If the attorney determines you have grounds for a claim, you can establish an attorney-client relationship. Many firms file malpractice claims on a contingency fee basis. That means you don’t owe your attorney anything unless you win. 

The process for filing cerebral palsy claims usually follows these general steps:

  1. Investigating medical records and consulting medical experts to gather evidence for your claim.
  2. Evaluating the damages incurred (medical expenses, rehab, therapy, loss of earning capacity, etc.)
  3. Negotiating with your medical provider’s insurance representatives and agreeing on a fair settlement. 
  4. If you can’t reach a settlement agreement, your attorney will plead your case in court. 
A stethoscope lying next to a stack of medical records.

Do I Have a Valid Cerebral Palsy Malpractice Claim?

To sue for malpractice, you have to prove the following:

  • You (or your child) had a doctor-patient relationship.
  • The doctor’s actions didn’t meet the standard of care (they didn’t act the way any competent doctor should act in your specific situation).
  • The doctor’s negligence caused the child’s injury and subsequent cerebral palsy diagnosis.

Also, you can’t file a claim if too much time has passed since your child was injured. Most states give you about two years to file a claim. This time limit is called the statute of limitations. After it passes, you won’t have the right to file a claim. 

If your child was injured during birth and you suspect negligence was involved, don’t wait—give us a call. We’ve recovered millions of dollars in cerebral palsy claims for families like yours. Could yours be next? Schedule a free consultation with our attorneys to find out if you’re eligible to file a claim.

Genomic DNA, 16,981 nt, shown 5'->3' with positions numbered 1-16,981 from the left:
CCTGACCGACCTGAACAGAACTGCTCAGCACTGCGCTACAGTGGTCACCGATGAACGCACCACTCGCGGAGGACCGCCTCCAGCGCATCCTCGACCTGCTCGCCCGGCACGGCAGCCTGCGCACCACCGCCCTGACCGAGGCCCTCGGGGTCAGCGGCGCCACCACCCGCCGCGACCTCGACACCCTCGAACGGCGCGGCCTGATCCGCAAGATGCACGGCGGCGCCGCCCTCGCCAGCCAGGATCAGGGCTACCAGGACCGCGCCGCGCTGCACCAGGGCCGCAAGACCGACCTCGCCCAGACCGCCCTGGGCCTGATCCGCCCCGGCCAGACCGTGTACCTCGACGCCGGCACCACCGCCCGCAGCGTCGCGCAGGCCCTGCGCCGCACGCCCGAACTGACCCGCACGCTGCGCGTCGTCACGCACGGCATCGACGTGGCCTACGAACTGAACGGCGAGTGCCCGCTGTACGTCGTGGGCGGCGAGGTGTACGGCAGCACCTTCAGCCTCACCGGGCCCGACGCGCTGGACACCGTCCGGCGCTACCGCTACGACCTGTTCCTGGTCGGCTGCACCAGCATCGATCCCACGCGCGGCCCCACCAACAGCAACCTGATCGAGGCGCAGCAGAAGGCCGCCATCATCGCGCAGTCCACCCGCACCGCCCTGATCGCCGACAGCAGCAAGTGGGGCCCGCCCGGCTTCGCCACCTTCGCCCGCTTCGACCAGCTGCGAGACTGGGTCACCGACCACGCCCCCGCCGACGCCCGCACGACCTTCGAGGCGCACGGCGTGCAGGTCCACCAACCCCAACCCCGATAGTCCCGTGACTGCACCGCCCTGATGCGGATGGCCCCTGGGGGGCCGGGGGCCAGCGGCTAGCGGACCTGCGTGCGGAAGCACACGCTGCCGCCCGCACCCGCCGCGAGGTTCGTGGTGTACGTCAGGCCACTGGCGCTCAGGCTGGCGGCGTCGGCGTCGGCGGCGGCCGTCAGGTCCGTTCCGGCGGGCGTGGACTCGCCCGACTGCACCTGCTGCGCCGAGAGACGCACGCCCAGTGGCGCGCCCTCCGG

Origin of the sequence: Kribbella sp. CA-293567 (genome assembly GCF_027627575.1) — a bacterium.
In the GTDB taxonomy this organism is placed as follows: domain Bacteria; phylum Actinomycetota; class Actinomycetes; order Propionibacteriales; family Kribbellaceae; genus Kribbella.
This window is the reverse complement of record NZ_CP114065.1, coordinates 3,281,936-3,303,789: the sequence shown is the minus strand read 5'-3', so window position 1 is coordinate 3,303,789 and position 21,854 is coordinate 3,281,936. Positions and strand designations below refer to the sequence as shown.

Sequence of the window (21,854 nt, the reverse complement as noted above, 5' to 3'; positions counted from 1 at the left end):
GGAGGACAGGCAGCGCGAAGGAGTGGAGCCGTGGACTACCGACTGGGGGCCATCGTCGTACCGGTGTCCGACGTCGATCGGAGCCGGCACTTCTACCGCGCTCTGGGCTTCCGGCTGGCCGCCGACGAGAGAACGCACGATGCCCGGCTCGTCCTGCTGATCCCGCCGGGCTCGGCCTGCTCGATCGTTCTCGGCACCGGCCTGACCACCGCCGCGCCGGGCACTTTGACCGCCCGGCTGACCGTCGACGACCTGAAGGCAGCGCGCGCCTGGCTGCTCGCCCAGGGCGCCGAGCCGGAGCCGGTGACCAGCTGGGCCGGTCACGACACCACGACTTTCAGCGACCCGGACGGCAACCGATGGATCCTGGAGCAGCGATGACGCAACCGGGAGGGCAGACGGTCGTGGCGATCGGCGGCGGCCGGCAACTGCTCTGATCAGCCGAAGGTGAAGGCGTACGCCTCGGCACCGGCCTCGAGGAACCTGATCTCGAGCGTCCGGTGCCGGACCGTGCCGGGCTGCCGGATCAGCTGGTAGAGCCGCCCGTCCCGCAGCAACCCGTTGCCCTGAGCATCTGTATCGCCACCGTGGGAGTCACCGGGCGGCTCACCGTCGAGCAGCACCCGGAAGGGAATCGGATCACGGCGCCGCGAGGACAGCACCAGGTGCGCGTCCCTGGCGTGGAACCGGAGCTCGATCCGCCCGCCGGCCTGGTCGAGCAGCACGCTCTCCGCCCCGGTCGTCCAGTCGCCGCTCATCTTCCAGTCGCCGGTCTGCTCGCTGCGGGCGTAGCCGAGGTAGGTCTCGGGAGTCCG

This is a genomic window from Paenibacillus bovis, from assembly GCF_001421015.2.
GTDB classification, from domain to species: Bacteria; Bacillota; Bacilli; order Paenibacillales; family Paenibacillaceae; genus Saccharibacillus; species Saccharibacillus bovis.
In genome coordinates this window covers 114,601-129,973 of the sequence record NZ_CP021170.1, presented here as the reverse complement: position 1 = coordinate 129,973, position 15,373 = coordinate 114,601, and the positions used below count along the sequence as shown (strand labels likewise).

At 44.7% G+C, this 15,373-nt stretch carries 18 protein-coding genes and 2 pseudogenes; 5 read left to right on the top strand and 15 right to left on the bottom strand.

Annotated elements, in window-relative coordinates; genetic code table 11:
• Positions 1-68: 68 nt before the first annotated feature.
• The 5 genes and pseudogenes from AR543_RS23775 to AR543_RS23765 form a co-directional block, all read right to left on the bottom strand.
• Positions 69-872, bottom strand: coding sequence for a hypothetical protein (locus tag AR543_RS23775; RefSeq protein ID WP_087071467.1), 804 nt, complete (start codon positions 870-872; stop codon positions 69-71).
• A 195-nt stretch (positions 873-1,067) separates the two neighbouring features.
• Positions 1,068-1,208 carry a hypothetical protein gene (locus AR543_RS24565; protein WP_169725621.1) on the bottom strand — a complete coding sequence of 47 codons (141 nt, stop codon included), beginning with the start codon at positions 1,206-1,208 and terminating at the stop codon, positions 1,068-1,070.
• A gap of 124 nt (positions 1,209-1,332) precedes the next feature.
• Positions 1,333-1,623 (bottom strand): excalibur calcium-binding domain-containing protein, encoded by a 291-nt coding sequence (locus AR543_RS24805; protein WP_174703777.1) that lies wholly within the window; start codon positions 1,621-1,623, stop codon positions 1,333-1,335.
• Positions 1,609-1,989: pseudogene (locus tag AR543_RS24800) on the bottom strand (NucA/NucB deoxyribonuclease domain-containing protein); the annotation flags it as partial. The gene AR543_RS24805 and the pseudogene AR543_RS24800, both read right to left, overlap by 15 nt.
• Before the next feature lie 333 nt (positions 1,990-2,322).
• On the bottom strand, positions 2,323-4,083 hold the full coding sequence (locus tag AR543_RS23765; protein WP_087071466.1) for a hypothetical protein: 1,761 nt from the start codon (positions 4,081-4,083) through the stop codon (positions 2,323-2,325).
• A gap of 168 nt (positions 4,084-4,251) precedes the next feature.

Cerebral Palsy Malpractice FAQs

What is the average settlement for cerebral palsy?

The average settlement amount for cerebral palsy malpractice cases is $1 million USD. But the amount can be much greater. It depends on the specifics of the case. For example, Hampton & King obtained $3 million for a child who was diagnosed with cerebral palsy after the mother suffered a uterus rupture during labor. 

Is cerebral palsy considered a permanent disability?

Yes, cerebral palsy is considered a permanent disability. It’s a neurological disorder that affects movement, muscle tone, and posture. Damage to a baby’s developing brain, sometimes before birth, is its main cause. Brain damage is permanent, and so is cerebral palsy. Treatment and therapy can improve a person’s symptoms and quality of life. But right now, there’s no cure for cerebral palsy. 

Can cerebral palsy be caused by malpractice?

Yes. Medical errors or negligence can lead to brain damage, which can cause cerebral palsy. For example, improper monitoring during birth can result in a lack of oxygen to the brain. Delayed C-sections in cases of fetal distress can also cause oxygen deprivation. 

Doctors might injure a baby’s head by misusing forceps or vacuum tools during delivery. Inadequate treatment of maternal infections like meningitis or encephalitis can also cause brain damage in the baby. All these errors can lead to the development of cerebral palsy. 

What is the financial burden of cerebral palsy?

One study from 2003 found that caring for a child with cerebral palsy costs about $1 million dollars over a lifetime. That’s around $1.6 million in 2024, adjusted for inflation. Treatment for cerebral palsy is costly because it can involve many types of therapy, medications, and equipment. The cost is greater if the child has severe cerebral palsy and can’t walk.